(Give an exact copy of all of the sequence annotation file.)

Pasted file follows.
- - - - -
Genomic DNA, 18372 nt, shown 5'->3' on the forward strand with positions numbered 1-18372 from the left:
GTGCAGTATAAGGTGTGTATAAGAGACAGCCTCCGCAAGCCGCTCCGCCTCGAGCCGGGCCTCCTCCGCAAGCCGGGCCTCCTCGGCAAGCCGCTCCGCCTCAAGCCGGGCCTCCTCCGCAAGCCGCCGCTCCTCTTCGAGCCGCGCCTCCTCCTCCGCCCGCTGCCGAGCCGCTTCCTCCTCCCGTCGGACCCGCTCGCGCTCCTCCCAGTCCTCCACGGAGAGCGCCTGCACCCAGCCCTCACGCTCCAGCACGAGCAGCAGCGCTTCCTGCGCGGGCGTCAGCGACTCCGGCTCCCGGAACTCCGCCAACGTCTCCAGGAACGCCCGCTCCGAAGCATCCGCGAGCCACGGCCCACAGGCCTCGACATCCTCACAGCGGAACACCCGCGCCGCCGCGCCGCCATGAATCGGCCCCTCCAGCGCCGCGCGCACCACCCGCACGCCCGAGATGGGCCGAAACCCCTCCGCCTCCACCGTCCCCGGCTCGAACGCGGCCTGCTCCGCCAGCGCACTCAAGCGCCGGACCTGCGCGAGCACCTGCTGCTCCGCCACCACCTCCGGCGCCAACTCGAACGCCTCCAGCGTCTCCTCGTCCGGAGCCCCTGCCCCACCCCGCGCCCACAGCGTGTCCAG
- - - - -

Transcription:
Genomic DNA, 18372 nt, shown 5'->3' on the forward strand with positions numbered 1-18372 from the left:
GTGCAGTATAAGGTGTGTATAAGAGACAGCCTCCGCAAGCCGCTCCGCCTCGAGCCGGGCCTCCTCCGCAAGCCGGGCCTCCTCGGCAAGCCGCTCCGCCTCAAGCCGGGCCTCCTCCGCAAGCCGCCGCTCCTCTTCGAGCCGCGCCTCCTCCTCCGCCCGCTGCCGAGCCGCTTCCTCCTCCCGTCGGACCCGCTCGCGCTCCTCCCAGTCCTCCACGGAGAGCGCCTGCACCCAGCCCTCACGCTCCAGCACGAGCAGCAGCGCTTCCTGCGCGGGCGTCAGCGACTCCGGCTCCCGGAACTCCGCCAACGTCTCCAGGAACGCCCGCTCCGAAGCATCCGCGAGCCACGGCCCACAGGCCTCGACATCCTCACAGCGGAACACCCGCGCCGCCGCGCCGCCATGAATCGGCCCCTCCAGCGCCGCGCGCACCACCCGCACGCCCGAGATGGGCCGAAACCCCTCCGCCTCCACCGTCCCCGGCTCGAACGCGGCCTGCTCCGCCAGCGCACTCAAGCGCCGGACCTGCGCGAGCACCTGCTGCTCCGCCACCACCTCCGGCGCCAACTCGAACGCCTCCAGCGTCTCCTCGTCCGGAGCCCCTGCCCCACCCCGCGCCCACAGCGTGTCCAG